Prosecutors will agree to drop the charges against Dominique Strauss-Kahn -- either on his next court date in two weeks or even sooner, according to a top investigator in the case who called the eventual dismissal "a certainty."
"We all know this case is not sustainable," the source told The Post exclusively yesterday.
"Her credibility is so bad now, we know we cannot sustain a case with her," the source said, referring to the Guinean hotel maid who accused Strauss-Kahn of trying to rape her in his plush Midtown hotel suite -- shocking charges that got the international banker bounced as head of the IMF and also derailed, at least for now, his bid to become president of France.
"She is not to be believed in anything that comes out of her mouth -- which is a shame, because now we may never know what happened in that hotel room," said the source, who is at the center of the investigation and would speak only on the condition of anonymity . . .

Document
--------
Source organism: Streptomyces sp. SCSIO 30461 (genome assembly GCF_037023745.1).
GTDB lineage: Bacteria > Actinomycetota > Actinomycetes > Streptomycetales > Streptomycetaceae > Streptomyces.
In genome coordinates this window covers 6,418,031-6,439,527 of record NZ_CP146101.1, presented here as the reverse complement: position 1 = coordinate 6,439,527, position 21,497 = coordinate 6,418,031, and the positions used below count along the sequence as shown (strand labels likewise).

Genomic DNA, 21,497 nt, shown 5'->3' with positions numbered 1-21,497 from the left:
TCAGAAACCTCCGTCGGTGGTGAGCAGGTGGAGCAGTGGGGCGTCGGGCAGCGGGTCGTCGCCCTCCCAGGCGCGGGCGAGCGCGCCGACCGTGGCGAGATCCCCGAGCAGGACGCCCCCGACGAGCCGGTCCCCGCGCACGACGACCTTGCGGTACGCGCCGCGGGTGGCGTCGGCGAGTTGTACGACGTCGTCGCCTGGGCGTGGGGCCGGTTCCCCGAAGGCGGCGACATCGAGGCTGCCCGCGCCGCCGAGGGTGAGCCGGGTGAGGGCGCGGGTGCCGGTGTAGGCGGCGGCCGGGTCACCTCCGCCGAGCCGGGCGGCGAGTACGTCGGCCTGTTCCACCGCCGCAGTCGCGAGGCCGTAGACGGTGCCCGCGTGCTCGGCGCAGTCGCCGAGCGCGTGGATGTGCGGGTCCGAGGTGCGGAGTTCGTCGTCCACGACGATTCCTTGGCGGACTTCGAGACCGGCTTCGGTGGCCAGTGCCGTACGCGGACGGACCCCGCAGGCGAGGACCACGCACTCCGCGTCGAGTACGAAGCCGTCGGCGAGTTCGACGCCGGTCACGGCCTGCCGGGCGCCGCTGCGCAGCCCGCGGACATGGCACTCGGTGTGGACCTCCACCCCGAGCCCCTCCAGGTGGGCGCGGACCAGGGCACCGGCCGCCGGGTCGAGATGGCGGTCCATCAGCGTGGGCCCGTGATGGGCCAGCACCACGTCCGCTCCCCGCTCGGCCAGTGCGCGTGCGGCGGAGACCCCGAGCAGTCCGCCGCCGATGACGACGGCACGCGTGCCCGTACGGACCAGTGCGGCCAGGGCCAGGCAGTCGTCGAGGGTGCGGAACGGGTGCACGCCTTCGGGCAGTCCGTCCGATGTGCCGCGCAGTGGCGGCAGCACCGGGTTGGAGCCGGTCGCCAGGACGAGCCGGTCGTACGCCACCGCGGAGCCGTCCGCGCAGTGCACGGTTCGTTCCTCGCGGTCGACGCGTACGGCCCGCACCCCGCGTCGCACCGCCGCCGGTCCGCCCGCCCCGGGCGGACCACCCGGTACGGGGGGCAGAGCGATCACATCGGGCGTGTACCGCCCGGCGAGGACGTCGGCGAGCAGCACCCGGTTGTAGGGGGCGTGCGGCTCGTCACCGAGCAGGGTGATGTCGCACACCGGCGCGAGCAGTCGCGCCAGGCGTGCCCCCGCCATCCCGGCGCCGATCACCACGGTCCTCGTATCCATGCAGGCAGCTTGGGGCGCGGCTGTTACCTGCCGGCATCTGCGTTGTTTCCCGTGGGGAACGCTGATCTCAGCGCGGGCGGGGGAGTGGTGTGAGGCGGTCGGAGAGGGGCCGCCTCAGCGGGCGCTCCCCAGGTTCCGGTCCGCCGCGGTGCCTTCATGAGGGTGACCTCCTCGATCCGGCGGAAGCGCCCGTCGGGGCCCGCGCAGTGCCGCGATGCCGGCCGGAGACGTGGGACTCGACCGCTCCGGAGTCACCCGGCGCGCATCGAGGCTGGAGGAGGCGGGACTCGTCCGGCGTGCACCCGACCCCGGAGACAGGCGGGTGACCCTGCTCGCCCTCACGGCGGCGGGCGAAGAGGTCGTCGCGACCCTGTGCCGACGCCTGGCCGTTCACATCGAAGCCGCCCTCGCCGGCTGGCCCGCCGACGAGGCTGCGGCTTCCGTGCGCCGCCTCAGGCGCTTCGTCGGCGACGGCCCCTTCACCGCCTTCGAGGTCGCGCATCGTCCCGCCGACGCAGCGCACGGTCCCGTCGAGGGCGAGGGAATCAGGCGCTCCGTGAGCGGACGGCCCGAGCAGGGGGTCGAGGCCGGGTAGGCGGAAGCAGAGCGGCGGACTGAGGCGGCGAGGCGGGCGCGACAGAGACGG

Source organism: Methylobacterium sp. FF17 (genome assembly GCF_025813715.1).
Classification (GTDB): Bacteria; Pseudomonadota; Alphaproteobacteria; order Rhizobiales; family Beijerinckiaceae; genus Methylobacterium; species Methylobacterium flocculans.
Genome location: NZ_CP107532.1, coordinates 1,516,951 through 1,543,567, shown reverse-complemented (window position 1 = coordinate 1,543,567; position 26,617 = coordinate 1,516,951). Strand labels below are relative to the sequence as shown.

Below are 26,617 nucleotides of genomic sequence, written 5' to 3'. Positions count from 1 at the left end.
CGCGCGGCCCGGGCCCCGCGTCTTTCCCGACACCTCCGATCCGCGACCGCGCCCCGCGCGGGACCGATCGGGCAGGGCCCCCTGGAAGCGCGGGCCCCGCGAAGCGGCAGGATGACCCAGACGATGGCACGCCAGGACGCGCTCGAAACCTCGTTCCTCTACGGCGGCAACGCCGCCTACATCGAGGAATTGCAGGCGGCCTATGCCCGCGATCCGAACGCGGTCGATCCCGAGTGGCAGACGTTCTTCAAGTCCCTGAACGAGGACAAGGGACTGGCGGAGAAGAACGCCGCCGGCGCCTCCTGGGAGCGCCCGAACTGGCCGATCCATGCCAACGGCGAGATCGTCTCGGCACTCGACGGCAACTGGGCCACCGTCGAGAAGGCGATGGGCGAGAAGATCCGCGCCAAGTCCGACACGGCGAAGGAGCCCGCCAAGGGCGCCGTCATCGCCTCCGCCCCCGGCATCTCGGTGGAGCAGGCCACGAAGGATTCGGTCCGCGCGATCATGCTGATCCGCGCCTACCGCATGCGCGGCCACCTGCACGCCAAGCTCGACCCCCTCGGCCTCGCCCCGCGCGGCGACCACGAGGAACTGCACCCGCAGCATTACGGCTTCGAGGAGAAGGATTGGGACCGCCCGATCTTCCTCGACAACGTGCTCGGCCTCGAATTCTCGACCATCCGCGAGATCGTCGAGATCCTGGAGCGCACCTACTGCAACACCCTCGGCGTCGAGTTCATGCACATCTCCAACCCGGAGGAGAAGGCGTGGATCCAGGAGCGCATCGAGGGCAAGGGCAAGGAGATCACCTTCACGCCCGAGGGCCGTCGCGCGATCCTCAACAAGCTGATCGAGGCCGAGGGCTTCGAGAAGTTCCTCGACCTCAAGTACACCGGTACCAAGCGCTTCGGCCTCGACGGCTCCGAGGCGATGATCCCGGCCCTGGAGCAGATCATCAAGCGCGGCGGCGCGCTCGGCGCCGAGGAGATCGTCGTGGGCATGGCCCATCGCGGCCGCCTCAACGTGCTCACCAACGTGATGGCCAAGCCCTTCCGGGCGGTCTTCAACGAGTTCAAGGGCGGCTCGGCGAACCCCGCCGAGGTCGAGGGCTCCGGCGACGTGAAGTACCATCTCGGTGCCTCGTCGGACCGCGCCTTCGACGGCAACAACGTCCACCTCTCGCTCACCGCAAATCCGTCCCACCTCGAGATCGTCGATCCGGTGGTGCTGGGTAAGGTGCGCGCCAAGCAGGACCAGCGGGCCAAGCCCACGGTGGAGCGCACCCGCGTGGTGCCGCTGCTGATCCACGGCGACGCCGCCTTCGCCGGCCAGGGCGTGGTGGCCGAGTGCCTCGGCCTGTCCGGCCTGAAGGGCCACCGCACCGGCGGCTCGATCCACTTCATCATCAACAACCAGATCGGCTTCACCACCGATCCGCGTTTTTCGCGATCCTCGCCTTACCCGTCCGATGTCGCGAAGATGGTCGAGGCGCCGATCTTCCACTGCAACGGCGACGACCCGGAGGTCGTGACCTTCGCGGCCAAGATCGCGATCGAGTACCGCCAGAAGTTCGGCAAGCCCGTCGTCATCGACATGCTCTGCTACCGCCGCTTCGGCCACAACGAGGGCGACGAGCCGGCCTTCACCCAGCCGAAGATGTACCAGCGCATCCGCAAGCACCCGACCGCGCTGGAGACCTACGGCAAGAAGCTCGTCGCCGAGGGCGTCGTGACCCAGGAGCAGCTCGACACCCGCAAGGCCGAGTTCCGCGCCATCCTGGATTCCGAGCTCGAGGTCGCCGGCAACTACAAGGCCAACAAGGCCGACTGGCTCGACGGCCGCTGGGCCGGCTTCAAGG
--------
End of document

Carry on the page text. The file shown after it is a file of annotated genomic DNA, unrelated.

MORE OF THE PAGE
Multiple investigators for the defense and prosecution have confirmed that they believe the maid was turning tricks at the hotel, and prosecution sources have even accused her of continuing to "entertain" male visitors while in a DA safehouse.
As to the latest charge to surface against DSK back in his home country of France, the NY Post reports that lawyers for him plan to file a criminal slander complaint against French novelist Tristane Banon for accusing him of attempting to rape her nearly a decade ago. Strauss-Kahn was forced to give up the job as head of the IMF after the criminal charges were filed against him by Vance's office, resulting in him being placed under house arrest and unable to return home to France. DSK had been considered the leading presidential contender against incumbent French president Nicolas Sarkozy in next year's election. His arrest in the U.S. has spawned numerous conspiracy theories, including one forwarded by the Russians that DSK was threatening to reveal that the U.S. did not have the gold reserves it claims to hold at Fort Knox.